My parents are the embodiment of a film industry love story. A costume designer from Nebraska meets an up-and-coming Italian cinematographer on a 90s indie film set and the rest is history. I grew up watching Academy Award screeners and engaging with my parents’ sharp film analysis. Fast forward to now and here I am studying at the University of Seville. Through my beloved contemporary Spanish cinema class and my newfound free time, I have watched many, many Spanish short films. Here is my comprehensive list of 5 Spanish short films that made me feel something.
1. Miradas Que Hablan
As said by the director, Marc Vadillo, “Cada día miles de miradas esconden bonitas historias,” which means “Everyday thousands of eyes hide beautiful stories.” The story is one we have all likely lived: strangers locking eyes on the subway in a silent realization of mutual interest. The film reads like a nearly forgotten memory of a person who you fell in love with and gazed at for the last time all in the same minute. One thing that’s really striking to me is the music choice. I love when music grows louder and fades in accordance with the main character’s own headphones. The film starts out with a mellow lofi-beat but once the boy is alone again there is a new sadder song; the instrumental sample of a song talks about missed opportunities and heartbreak. The perfect melody for a melancholy and bittersweet story.
2. Al Nacer
I feel a weird sort of bittersweet heartsickness to be leaving Seville so soon, and that’s why this film spoke to me. Made exclusively by Sevillians, this short follows an old man who spends his time drawing the city and finds an unlikely friendship in a little boy. Although a little-known film, everything from the wardrobe to the emotions makes the story seem like an anecdote told by an old friend. Watching this movie from a bench in Maria Luisa park near the swan fountain, I was surprised to find my exact location shown during the first scene. I recognized places like Plaza de España, Torre de Oro, Puente de Triana, El Alcazaba, and the cathedral throughout. The love these filmmakers have for Seville was echoed in my own heart.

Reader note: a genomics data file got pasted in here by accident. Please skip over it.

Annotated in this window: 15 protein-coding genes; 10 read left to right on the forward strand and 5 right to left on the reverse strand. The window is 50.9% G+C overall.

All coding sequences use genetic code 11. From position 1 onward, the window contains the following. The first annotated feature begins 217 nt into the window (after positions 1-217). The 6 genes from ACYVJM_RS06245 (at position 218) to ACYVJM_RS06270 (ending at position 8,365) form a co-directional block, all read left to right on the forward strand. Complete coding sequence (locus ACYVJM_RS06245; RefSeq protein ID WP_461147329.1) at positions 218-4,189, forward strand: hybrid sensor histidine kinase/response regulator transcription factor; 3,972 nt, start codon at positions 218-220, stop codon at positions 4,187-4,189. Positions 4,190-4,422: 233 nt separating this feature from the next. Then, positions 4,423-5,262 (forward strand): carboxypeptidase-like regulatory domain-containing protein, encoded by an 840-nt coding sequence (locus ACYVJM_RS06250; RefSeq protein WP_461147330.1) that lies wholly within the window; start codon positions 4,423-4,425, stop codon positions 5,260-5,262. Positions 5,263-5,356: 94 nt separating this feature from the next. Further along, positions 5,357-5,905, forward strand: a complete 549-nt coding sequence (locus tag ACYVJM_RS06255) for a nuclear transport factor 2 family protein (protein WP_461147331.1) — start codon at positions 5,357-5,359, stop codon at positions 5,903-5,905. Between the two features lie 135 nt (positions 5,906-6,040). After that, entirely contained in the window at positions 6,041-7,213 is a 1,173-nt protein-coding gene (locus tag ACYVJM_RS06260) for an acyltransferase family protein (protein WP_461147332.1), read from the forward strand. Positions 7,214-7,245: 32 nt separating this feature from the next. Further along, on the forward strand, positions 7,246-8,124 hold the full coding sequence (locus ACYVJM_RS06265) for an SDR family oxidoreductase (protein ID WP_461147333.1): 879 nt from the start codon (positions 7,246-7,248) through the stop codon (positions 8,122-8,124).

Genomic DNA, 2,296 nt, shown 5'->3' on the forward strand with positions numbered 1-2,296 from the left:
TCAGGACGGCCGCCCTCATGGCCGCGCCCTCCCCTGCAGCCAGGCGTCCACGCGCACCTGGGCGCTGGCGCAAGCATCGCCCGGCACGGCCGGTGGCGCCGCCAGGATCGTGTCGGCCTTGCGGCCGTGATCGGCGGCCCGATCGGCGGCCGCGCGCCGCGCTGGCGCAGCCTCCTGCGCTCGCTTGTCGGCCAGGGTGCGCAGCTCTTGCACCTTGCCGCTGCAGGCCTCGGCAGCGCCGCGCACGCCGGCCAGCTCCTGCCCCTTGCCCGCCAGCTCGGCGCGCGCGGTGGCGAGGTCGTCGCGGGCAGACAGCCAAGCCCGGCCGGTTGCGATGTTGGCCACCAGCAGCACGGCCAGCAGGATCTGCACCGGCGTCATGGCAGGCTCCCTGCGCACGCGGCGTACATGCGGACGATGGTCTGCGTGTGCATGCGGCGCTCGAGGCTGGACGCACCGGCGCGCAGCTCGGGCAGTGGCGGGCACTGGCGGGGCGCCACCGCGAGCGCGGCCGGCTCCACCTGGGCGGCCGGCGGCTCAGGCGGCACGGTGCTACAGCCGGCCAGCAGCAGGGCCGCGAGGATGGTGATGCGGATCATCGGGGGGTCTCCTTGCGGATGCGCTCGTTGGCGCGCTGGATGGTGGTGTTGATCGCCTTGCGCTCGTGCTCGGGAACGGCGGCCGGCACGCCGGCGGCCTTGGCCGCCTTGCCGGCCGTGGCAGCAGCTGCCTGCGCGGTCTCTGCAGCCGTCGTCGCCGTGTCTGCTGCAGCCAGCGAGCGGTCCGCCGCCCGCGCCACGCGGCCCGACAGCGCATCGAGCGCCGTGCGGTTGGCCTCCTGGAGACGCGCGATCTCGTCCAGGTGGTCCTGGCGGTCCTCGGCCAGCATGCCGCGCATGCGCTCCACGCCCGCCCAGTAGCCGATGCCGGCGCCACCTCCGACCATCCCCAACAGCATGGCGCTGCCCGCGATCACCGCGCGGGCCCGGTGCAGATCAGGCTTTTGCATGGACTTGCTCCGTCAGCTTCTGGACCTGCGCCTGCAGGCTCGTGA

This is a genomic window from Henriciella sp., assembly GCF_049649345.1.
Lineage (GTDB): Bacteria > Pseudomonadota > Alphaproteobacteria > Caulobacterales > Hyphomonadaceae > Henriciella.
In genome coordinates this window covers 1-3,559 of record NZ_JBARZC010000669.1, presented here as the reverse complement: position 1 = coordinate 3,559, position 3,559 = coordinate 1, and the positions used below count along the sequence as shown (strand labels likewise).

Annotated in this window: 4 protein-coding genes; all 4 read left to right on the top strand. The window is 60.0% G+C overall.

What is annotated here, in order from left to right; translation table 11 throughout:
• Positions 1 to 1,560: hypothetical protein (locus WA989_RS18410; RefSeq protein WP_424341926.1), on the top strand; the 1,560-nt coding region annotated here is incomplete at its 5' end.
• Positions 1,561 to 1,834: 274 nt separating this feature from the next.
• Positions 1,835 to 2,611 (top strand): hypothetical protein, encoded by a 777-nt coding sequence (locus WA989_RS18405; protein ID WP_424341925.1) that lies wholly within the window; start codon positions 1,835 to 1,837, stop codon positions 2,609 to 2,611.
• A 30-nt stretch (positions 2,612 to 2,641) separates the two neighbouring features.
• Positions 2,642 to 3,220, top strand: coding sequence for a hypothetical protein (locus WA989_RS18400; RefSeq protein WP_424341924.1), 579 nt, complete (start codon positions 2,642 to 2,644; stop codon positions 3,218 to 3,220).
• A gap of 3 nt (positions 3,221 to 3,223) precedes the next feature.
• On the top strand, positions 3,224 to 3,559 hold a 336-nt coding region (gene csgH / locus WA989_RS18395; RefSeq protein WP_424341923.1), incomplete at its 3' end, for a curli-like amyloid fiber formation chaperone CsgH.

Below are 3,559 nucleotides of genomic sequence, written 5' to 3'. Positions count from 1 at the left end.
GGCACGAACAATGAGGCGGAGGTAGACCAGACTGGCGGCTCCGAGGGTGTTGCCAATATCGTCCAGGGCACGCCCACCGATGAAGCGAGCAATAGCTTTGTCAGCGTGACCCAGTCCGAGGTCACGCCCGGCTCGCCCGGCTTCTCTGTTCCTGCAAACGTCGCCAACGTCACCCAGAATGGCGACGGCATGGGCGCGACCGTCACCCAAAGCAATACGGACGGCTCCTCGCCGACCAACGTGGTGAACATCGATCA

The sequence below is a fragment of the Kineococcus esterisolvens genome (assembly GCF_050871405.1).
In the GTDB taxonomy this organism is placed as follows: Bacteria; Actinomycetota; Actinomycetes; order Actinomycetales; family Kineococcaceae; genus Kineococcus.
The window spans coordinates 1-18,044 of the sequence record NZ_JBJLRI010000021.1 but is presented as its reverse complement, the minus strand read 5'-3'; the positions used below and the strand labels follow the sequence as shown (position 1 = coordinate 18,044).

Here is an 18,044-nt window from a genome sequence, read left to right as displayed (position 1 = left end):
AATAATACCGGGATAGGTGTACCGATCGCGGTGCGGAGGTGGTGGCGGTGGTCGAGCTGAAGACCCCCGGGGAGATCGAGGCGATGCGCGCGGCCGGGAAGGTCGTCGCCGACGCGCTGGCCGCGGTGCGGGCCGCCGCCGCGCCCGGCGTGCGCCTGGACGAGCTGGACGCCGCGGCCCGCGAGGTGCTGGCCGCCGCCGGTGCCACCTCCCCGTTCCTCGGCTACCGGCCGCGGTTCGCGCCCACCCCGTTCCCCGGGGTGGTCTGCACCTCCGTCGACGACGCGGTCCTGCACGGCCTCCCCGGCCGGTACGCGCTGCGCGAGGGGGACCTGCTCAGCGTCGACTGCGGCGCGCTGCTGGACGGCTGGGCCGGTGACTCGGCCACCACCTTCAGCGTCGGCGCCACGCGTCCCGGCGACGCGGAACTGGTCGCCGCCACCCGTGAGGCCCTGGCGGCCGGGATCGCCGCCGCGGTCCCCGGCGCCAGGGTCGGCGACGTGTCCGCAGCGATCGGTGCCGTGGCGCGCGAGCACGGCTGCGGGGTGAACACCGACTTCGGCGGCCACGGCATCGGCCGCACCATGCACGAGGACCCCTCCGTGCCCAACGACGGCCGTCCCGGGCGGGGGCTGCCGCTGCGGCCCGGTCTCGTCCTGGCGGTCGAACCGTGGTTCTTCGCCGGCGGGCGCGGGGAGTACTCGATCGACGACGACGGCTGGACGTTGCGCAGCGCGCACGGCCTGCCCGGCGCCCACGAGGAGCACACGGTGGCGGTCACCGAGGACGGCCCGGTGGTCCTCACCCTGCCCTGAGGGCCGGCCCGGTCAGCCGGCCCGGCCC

3. El Orden de Cosas
This cortometraje, which tangles with the dark theme of gender violence, is as gut-wrenching as it is thoughtful. Directed by the Alenda brothers, the film follows the progression of a marriage from newlyweds to the abused and abusive. El Orden de Cosas literally means the order of things, demonstrating what it is to be stuck in the cycle. The film appears to be chronological but we notice that Julia seems to remain young for the entirety of it. The sequences show what would happen with her life if she doesn’t break the cycle, almost like a prophecy.
We also see the hold toxic masculinity has on abusers during the scene with the husband’s brothers. The camera shows how short the husband stands beside his brothers as they chide him for not disciplining his wife enough. We see how abuse has persevered through his family history with the belt being passed down through generations.
The short film is a metaphorical masterpiece. The bathtub is a symbolic metaphor for gender violence. It serves as a sort of cage for Julia and there are many identical bathtubs in the end, showing how the situation is not an anomaly but rather common. Water is another symbol. Water dripping continues throughout the entire thing as Julia slowly gains the strength to leave, even as her husband continually drains it. Water represents freedom as Julia is finally able to reach her salvation through swimming up.
4. Una Buena Abogada
“A Good Lawyer.” The power of this short is found in how captivating the acting is. There are only two main characters: the lawyer and the homicide convict. This lawyer convinces the criminal that she will argue to evade his inevitable death sentence despite all the horrible things he has done. A strong female character, the lawyer proves to be as cunning as she is articulate and educated. Only after she gets the man to sign away his life to her does she reveal her true intentions. She will get him put in the worst, most violent jail where he will live out the rest of his miserable life. The final camera angles and lighting sing a dark lullaby around the convict as the lawyer proves to be a deceiving robin-hood of justice. The film plays with the idea that the revenge-sodden argument for the death penalty is rather contradictory in how a life sentence can be worse than a quick death.
Directed by Alejandro Amenábar, this 2015 rom-com short features Dakota Johnson and Quim Gutiérrez. The storyline itself is rather simple but cute. A Spanish boy likes this American girl but does not speak good enough English. This one is meaningful to me because of the nostalgic imagery. The scenes portray Spain as a sunny, dreamy place in endless summer, like a midsummer dream. It felt like a reflection of my life for the last four months, just carefree and perfect. I was even able to recognize the white costal pueblicito of Eivissa, Ibiza in the film. Warm lighting warms the heart as much as it enhances the vintage-style indie short.
Tessa Fiore is a student at University of Nebraska Lincoln and an ISA Featured Blogger. She is studying with ISA in Seville, Spain.